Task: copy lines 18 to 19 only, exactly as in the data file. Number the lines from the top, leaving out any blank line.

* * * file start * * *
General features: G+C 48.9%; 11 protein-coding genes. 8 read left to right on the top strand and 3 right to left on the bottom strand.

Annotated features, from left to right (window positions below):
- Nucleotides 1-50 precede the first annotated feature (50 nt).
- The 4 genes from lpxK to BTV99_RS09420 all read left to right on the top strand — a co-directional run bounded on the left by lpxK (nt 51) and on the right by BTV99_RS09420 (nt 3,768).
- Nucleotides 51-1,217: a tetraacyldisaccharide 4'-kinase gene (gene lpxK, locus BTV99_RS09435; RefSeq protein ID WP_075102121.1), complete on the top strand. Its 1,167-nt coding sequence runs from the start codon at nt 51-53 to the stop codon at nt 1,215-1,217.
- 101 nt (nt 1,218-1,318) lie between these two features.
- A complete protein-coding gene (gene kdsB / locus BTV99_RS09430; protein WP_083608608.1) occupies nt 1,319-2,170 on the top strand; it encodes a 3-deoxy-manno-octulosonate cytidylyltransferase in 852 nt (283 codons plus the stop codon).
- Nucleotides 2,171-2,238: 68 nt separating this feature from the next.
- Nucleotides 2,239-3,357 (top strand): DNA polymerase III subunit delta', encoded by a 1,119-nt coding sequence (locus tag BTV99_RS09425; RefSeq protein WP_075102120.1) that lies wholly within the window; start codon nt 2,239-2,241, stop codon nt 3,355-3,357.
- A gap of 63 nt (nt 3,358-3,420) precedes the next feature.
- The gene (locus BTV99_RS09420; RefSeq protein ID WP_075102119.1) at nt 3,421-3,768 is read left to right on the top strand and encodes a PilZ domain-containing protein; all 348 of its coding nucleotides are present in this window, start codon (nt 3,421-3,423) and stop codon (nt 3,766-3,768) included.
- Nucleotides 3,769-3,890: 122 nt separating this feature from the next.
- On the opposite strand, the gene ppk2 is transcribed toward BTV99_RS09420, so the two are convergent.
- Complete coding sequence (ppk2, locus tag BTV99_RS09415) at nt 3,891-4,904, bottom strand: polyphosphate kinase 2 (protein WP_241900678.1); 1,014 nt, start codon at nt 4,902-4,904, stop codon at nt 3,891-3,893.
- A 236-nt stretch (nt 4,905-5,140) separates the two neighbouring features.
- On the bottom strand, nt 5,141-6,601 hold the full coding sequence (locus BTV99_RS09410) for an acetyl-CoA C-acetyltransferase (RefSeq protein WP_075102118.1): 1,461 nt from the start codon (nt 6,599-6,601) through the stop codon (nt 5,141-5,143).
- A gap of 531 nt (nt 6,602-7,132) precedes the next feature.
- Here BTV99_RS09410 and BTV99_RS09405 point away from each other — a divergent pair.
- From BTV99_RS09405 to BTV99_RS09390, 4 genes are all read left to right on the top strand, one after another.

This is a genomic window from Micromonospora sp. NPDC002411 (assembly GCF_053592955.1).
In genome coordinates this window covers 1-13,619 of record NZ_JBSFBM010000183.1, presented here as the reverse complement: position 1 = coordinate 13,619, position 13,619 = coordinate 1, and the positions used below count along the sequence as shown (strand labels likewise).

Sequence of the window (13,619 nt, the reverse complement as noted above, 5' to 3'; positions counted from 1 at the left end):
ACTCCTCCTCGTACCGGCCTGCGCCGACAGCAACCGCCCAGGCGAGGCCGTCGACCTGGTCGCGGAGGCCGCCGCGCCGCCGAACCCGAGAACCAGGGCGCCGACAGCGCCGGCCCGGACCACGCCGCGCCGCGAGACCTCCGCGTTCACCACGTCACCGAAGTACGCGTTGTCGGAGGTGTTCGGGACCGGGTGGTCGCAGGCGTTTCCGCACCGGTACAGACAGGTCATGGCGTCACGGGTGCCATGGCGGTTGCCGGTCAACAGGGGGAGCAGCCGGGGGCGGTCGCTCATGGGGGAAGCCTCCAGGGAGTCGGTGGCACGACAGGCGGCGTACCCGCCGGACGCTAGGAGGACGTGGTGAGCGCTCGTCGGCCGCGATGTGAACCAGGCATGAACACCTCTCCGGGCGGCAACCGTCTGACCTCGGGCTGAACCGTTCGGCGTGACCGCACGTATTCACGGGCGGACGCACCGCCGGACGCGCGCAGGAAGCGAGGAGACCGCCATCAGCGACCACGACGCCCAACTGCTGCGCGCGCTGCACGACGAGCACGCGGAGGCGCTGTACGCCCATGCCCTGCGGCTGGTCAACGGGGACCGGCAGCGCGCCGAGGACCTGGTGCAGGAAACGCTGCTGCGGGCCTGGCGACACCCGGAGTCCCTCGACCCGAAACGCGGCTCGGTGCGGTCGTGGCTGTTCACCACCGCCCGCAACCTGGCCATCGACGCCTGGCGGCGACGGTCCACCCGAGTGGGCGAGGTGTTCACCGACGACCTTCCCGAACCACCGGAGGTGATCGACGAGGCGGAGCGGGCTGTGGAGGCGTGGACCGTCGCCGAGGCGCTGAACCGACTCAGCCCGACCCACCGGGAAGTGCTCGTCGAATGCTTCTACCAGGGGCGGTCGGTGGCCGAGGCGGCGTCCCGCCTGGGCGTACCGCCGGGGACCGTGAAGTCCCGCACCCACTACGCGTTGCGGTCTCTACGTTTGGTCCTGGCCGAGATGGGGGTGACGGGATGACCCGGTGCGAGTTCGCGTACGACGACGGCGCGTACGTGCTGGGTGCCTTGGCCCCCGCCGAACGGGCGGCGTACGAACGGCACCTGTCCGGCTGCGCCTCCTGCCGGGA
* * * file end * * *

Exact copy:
- Here BTV99_RS09410 and BTV99_RS09405 point away from each other — a divergent pair.
- From BTV99_RS09405 to BTV99_RS09390, 4 genes are all read left to right on the top strand, one after another.